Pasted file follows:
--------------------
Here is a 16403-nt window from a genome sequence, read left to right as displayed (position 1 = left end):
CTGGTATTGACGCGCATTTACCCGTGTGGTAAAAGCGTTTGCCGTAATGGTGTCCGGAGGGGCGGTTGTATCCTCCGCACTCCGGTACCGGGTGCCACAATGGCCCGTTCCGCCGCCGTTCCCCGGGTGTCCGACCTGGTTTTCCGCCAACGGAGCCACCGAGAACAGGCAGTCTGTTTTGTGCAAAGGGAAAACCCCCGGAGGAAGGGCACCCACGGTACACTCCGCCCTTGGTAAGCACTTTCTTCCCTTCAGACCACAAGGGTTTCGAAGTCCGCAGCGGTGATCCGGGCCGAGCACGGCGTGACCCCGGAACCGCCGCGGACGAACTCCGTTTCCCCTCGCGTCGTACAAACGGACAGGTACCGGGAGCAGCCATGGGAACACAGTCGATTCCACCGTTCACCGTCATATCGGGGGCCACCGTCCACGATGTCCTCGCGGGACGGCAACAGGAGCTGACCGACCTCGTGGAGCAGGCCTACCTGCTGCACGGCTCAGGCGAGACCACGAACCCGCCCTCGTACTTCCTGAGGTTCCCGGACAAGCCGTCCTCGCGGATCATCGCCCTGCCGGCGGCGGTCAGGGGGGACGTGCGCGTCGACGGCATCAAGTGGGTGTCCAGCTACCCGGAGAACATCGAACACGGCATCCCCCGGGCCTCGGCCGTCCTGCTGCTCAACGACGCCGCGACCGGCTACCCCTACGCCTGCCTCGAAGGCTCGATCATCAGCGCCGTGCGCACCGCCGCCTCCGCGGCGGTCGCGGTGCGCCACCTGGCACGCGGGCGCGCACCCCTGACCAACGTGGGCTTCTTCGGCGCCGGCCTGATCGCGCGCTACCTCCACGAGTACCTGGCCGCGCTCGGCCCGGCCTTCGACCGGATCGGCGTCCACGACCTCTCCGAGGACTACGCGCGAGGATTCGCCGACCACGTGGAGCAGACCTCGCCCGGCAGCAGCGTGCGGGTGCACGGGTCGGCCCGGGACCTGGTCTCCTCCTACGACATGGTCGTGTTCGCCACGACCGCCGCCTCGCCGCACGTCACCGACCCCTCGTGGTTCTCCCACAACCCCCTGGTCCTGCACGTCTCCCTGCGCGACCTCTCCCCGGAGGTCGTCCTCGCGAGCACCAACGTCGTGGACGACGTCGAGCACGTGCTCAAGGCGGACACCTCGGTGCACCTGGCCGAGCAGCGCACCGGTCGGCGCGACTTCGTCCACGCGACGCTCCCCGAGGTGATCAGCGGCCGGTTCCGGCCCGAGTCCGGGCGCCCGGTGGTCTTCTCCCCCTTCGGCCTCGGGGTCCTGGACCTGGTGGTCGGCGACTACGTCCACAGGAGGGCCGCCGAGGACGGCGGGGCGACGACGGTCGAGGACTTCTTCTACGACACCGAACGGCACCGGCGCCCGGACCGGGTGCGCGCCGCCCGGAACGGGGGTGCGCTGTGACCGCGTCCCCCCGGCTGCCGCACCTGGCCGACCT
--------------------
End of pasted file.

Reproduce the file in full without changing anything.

Here is a 16403-nt window from a genome sequence, read left to right as displayed (position 1 = left end):
CTGGTATTGACGCGCATTTACCCGTGTGGTAAAAGCGTTTGCCGTAATGGTGTCCGGAGGGGCGGTTGTATCCTCCGCACTCCGGTACCGGGTGCCACAATGGCCCGTTCCGCCGCCGTTCCCCGGGTGTCCGACCTGGTTTTCCGCCAACGGAGCCACCGAGAACAGGCAGTCTGTTTTGTGCAAAGGGAAAACCCCCGGAGGAAGGGCACCCACGGTACACTCCGCCCTTGGTAAGCACTTTCTTCCCTTCAGACCACAAGGGTTTCGAAGTCCGCAGCGGTGATCCGGGCCGAGCACGGCGTGACCCCGGAACCGCCGCGGACGAACTCCGTTTCCCCTCGCGTCGTACAAACGGACAGGTACCGGGAGCAGCCATGGGAACACAGTCGATTCCACCGTTCACCGTCATATCGGGGGCCACCGTCCACGATGTCCTCGCGGGACGGCAACAGGAGCTGACCGACCTCGTGGAGCAGGCCTACCTGCTGCACGGCTCAGGCGAGACCACGAACCCGCCCTCGTACTTCCTGAGGTTCCCGGACAAGCCGTCCTCGCGGATCATCGCCCTGCCGGCGGCGGTCAGGGGGGACGTGCGCGTCGACGGCATCAAGTGGGTGTCCAGCTACCCGGAGAACATCGAACACGGCATCCCCCGGGCCTCGGCCGTCCTGCTGCTCAACGACGCCGCGACCGGCTACCCCTACGCCTGCCTCGAAGGCTCGATCATCAGCGCCGTGCGCACCGCCGCCTCCGCGGCGGTCGCGGTGCGCCACCTGGCACGCGGGCGCGCACCCCTGACCAACGTGGGCTTCTTCGGCGCCGGCCTGATCGCGCGCTACCTCCACGAGTACCTGGCCGCGCTCGGCCCGGCCTTCGACCGGATCGGCGTCCACGACCTCTCCGAGGACTACGCGCGAGGATTCGCCGACCACGTGGAGCAGACCTCGCCCGGCAGCAGCGTGCGGGTGCACGGGTCGGCCCGGGACCTGGTCTCCTCCTACGACATGGTCGTGTTCGCCACGACCGCCGCCTCGCCGCACGTCACCGACCCCTCGTGGTTCTCCCACAACCCCCTGGTCCTGCACGTCTCCCTGCGCGACCTCTCCCCGGAGGTCGTCCTCGCGAGCACCAACGTCGTGGACGACGTCGAGCACGTGCTCAAGGCGGACACCTCGGTGCACCTGGCCGAGCAGCGCACCGGTCGGCGCGACTTCGTCCACGCGACGCTCCCCGAGGTGATCAGCGGCCGGTTCCGGCCCGAGTCCGGGCGCCCGGTGGTCTTCTCCCCCTTCGGCCTCGGGGTCCTGGACCTGGTGGTCGGCGACTACGTCCACAGGAGGGCCGCCGAGGACGGCGGGGCGACGACGGTCGAGGACTTCTTCTACGACACCGAACGGCACCGGCGCCCGGACCGGGTGCGCGCCGCCCGGAACGGGGGTGCGCTGTGACCGCGTCCCCCCGGCTGCCGCACCTGGCCGACCT